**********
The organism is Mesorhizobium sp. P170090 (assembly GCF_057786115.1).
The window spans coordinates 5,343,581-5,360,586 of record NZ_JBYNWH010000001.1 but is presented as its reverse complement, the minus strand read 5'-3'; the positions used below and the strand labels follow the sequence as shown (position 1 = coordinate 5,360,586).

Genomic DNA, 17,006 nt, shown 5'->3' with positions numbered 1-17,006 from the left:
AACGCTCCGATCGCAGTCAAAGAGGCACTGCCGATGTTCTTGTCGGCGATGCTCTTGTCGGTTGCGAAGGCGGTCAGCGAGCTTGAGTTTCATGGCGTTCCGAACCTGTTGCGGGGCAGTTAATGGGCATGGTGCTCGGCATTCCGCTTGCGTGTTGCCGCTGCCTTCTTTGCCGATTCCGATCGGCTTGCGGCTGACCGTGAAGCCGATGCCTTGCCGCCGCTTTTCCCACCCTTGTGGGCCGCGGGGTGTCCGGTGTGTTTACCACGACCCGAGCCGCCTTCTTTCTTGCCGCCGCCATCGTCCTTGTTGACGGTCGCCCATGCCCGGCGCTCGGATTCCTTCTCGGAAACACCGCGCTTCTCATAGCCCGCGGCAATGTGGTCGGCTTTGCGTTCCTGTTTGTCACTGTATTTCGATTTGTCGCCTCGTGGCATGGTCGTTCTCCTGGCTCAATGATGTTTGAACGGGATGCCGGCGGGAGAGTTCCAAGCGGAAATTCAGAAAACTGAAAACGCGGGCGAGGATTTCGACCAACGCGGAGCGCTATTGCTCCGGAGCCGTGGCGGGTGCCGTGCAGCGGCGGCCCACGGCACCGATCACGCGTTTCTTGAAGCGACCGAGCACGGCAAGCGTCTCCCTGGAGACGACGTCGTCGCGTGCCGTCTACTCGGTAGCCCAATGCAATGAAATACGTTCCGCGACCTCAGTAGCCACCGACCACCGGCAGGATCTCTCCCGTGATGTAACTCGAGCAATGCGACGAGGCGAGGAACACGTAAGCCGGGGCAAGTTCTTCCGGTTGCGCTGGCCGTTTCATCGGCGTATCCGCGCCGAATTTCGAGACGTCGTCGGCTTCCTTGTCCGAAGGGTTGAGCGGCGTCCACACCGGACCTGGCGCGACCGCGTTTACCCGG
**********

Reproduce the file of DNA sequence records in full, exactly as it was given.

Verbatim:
The organism is Mesorhizobium sp. P170090 (assembly GCF_057786115.1).
The window spans coordinates 5,343,581-5,360,586 of record NZ_JBYNWH010000001.1 but is presented as its reverse complement, the minus strand read 5'-3'; the positions used below and the strand labels follow the sequence as shown (position 1 = coordinate 5,360,586).

Genomic DNA, 17,006 nt, shown 5'->3' with positions numbered 1-17,006 from the left:
AACGCTCCGATCGCAGTCAAAGAGGCACTGCCGATGTTCTTGTCGGCGATGCTCTTGTCGGTTGCGAAGGCGGTCAGCGAGCTTGAGTTTCATGGCGTTCCGAACCTGTTGCGGGGCAGTTAATGGGCATGGTGCTCGGCATTCCGCTTGCGTGTTGCCGCTGCCTTCTTTGCCGATTCCGATCGGCTTGCGGCTGACCGTGAAGCCGATGCCTTGCCGCCGCTTTTCCCACCCTTGTGGGCCGCGGGGTGTCCGGTGTGTTTACCACGACCCGAGCCGCCTTCTTTCTTGCCGCCGCCATCGTCCTTGTTGACGGTCGCCCATGCCCGGCGCTCGGATTCCTTCTCGGAAACACCGCGCTTCTCATAGCCCGCGGCAATGTGGTCGGCTTTGCGTTCCTGTTTGTCACTGTATTTCGATTTGTCGCCTCGTGGCATGGTCGTTCTCCTGGCTCAATGATGTTTGAACGGGATGCCGGCGGGAGAGTTCCAAGCGGAAATTCAGAAAACTGAAAACGCGGGCGAGGATTTCGACCAACGCGGAGCGCTATTGCTCCGGAGCCGTGGCGGGTGCCGTGCAGCGGCGGCCCACGGCACCGATCACGCGTTTCTTGAAGCGACCGAGCACGGCAAGCGTCTCCCTGGAGACGACGTCGTCGCGTGCCGTCTACTCGGTAGCCCAATGCAATGAAATACGTTCCGCGACCTCAGTAGCCACCGACCACCGGCAGGATCTCTCCCGTGATGTAACTCGAGCAATGCGACGAGGCGAGGAACACGTAAGCCGGGGCAAGTTCTTCCGGTTGCGCTGGCCGTTTCATCGGCGTATCCGCGCCGAATTTCGAGACGTCGTCGGCTTCCTTGTCCGAAGGGTTGAGCGGCGTCCACACCGGACCTGGCGCGACCGCGTTTACCCGG